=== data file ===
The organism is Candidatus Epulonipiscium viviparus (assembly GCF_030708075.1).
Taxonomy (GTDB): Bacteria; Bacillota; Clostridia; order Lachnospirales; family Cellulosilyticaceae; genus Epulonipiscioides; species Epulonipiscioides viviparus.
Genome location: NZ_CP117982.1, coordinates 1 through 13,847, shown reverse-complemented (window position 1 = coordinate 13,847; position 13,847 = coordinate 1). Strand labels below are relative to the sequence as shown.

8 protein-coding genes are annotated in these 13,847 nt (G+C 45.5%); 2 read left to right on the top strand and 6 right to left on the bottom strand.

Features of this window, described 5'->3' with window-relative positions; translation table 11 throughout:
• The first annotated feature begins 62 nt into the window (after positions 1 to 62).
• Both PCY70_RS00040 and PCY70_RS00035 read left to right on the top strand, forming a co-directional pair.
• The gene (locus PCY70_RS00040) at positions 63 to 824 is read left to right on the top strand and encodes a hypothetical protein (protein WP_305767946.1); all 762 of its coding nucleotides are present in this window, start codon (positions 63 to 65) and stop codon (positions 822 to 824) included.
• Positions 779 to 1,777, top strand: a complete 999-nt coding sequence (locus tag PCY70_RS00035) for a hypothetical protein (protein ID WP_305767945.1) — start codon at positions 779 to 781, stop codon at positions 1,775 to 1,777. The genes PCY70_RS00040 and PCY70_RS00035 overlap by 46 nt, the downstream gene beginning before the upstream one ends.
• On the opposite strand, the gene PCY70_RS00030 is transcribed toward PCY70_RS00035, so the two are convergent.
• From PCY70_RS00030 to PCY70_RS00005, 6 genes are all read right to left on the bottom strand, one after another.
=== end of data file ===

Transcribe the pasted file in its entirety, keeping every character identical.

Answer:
The organism is Candidatus Epulonipiscium viviparus (assembly GCF_030708075.1).
Taxonomy (GTDB): Bacteria; Bacillota; Clostridia; order Lachnospirales; family Cellulosilyticaceae; genus Epulonipiscioides; species Epulonipiscioides viviparus.
Genome location: NZ_CP117982.1, coordinates 1 through 13,847, shown reverse-complemented (window position 1 = coordinate 13,847; position 13,847 = coordinate 1). Strand labels below are relative to the sequence as shown.

8 protein-coding genes are annotated in these 13,847 nt (G+C 45.5%); 2 read left to right on the top strand and 6 right to left on the bottom strand.

Features of this window, described 5'->3' with window-relative positions; translation table 11 throughout:
• The first annotated feature begins 62 nt into the window (after positions 1 to 62).
• Both PCY70_RS00040 and PCY70_RS00035 read left to right on the top strand, forming a co-directional pair.
• The gene (locus PCY70_RS00040) at positions 63 to 824 is read left to right on the top strand and encodes a hypothetical protein (protein WP_305767946.1); all 762 of its coding nucleotides are present in this window, start codon (positions 63 to 65) and stop codon (positions 822 to 824) included.
• Positions 779 to 1,777, top strand: a complete 999-nt coding sequence (locus tag PCY70_RS00035) for a hypothetical protein (protein ID WP_305767945.1) — start codon at positions 779 to 781, stop codon at positions 1,775 to 1,777. The genes PCY70_RS00040 and PCY70_RS00035 overlap by 46 nt, the downstream gene beginning before the upstream one ends.
• On the opposite strand, the gene PCY70_RS00030 is transcribed toward PCY70_RS00035, so the two are convergent.
• From PCY70_RS00030 to PCY70_RS00005, 6 genes are all read right to left on the bottom strand, one after another.